Pictured above: Visitors to the exhibition
DOMO e.V. is currently holding an International Mosaic Exhibition as part of the Aldersbach Art Walk in and around Aldersbach Abbey in Germany. It runs until 4th November 2023. Here, we find out more and feature some of the mosaics and artists exhibiting.
By Rhona Duffy
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The Aldersbach Art Walk 2023 is dedicated to mosaic, providing the German Organisation for Mosaic Art (DOMO e.V.) a unique opportunity to showcase the evolution and the diversity of this simultaneously ancient and contemporary art form. The overarching theme of the exhibition is: Timeless – Mosaic Art in Transition. It runs from 20th May to 4th November 2023.
Over 90 artists from 15 countries submitted artwork in response to DOMO’s call for entries. The international jury team – curator of the Aldersbach Art Walk Willi Berger along with mosaic experts Renée Malaval, Enzo Tinarelli, Nathalie Vin and Virginia Zanotti – chose 57 works to be exhibited in the interior rooms of the abbey. In addition, there are 11 sculptures, which are not involved in the jurying process, on display in the Baroque Garden.
Enjoy this selection of just a few of the mosaic works on display and find out about the artists and the inspirations behind their pieces.
Petra Zattler, German mosaic artist and member of DOMO and AIMC, works and teaches in Munich. She participates in various national and international exhibitions. Her works are known for their organic, fluent forms and strong bright colours. Andamento and harmonious colour transitions are her way of meditation.
On the inspirations behind her work Milagro (pictured above), she says: “The wonder of life. Out of water, fire and the treasures of mother earth, new life is born.”
Commenting on his mosaic work, Ivan Djidjev says: “I create my mosaics from hundreds of tesserae, or individual pieces using different materials like stone, glass, metal, cardboard or smalt. I always consider the durability, thickness, colour, light reflection and ease of cutting when I choose my materials. When I create the design for my mosaics, I always reckon that when the human eye sees a mosaic, an interesting thing happens. The mind eye looks at all those small pieces, makes sense out of them as a whole, and assimilates the image in the viewer’s mind.
“I try to adopt an image for a mosaic by emphasizing the elements that strengthen the design while simplifying, or eliminating, those that confuse the eye. I think that a stylised approach gives the mosaic a contemporary feel that enhances it. My mosaic is like a three-dimensional visual language. The elements of this language are shapes, lines, colours, tones, and textures – used in various ways to produce sensations of volume, space, movement, and light on a flat surface.”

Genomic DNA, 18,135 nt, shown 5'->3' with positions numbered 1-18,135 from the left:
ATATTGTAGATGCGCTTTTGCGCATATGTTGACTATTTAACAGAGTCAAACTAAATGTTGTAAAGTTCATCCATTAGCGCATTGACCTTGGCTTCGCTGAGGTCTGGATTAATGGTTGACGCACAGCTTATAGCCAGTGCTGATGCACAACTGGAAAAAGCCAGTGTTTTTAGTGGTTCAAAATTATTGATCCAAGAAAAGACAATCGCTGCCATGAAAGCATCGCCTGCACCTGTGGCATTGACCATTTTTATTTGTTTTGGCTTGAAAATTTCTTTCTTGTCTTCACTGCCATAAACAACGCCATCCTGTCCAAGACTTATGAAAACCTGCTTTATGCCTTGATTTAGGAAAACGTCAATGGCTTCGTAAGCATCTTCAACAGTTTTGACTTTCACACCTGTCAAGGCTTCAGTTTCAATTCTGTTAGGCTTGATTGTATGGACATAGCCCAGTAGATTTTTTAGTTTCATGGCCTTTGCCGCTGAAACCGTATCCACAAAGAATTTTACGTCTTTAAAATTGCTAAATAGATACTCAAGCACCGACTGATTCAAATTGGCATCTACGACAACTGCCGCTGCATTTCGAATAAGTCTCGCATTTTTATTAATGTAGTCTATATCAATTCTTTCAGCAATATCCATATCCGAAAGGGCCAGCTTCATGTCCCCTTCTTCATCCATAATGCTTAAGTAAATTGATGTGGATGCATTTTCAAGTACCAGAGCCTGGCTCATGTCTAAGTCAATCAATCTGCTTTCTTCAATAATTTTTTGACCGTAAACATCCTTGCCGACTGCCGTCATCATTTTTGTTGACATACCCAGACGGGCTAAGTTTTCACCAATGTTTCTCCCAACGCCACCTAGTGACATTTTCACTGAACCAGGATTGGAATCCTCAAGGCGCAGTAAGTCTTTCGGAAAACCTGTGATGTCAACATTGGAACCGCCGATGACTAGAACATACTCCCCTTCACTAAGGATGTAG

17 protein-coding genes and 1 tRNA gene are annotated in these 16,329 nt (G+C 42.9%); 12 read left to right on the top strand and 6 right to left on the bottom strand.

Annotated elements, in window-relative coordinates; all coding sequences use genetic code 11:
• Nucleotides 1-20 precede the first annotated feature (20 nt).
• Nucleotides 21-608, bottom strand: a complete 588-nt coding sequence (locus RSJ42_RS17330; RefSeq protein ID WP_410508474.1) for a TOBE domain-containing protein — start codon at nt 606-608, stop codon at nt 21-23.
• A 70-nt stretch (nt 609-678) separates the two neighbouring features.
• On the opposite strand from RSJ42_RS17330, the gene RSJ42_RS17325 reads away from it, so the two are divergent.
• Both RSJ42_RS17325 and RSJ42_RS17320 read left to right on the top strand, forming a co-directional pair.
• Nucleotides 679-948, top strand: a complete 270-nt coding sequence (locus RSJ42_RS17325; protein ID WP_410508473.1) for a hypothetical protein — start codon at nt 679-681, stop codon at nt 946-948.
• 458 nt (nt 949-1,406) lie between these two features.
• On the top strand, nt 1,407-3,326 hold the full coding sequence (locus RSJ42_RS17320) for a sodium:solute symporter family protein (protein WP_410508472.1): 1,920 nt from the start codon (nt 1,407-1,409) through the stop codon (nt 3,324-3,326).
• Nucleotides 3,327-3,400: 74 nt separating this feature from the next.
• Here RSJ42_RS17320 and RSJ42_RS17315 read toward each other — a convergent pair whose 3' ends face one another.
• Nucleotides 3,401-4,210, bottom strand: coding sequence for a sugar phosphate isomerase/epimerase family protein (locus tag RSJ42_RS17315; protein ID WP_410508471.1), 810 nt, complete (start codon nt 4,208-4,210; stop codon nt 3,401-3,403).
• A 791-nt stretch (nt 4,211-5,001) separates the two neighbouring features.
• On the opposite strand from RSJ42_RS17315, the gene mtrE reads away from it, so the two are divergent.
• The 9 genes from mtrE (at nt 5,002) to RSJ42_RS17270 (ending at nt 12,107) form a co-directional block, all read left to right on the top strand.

Brigitte Raison is a French mosaicist who creates her own works and transmits her love and knowledge to her students in her mosaic studio near Aix en Provence in France.
On the inspirations behind her work L’Oeil du Temps (above), she says: “Is time an illusion? Science has taught us that time is not linear but intimately related to the speed of light. Circles have no beginning, no end and emerge everywhere in the universe, from the micro- to the macro-cosmos. The viewer will have to observe this mosaic from a certain distance to discover the illusion.”
Marita Schauerte shows metamorphosis, faces and contrasts when she imposes a glass mask on river stones. By reducing nature to outline and form, she gives it the opportunity for change and transformation. The metamorphosis is not only reflected in entities, thoughts, moments and feelings, into which she transforms the stones. The stones, as if weightlessly installed on the wall or standing as a sculpture, contradict nature and confirm the metamorphosis from natural stone to an object of art. For this, she makes use of the possibilities which contemporary mosaic art and mixed media offer.
In contrast to the expressive, exuberantly colourful masks, she is fascinated by the photorealistic work using mosaics. In these compositions, she reflects the mediatized world with its cut-out images of a filtered reality, an alienation process also facilitated by the use of digital image processing. As a starting point, she uses photographs of objects, animals and people, which she processes on the computer and then translates into the medium of mosaic. Through the subtle reduction of details and their dissolution into surfaces, she removes her motifs from the real world without completely abandoning their connection to reality.
Commenting on the inspirations behind her piece Bipolar (above), she says: “Even without a medical diagnosis our personality can be described as ‘bipolar’. We are seldom one with ourselves. The many facets of a person are shown in the different masks he or she wears on different occasions. What kind of mask are you wearing now?”
Like most of Thomas Denker’s mosaics, Erdbeeren (strawberries) is made after a photo. Having a background in software and electronics, the artist lets his computer translate photos into the 300 colours of the Donà glass factory in Murano.
Denker says about his work: “It’s a sort of rematerialisation of photos. Once at least a layer of silver, photographic pictures have become just a sequence of numbers. The implementation of a photo in glass can revitalise its content and (at least sometimes) reveal message layers not so obvious in the original photo.”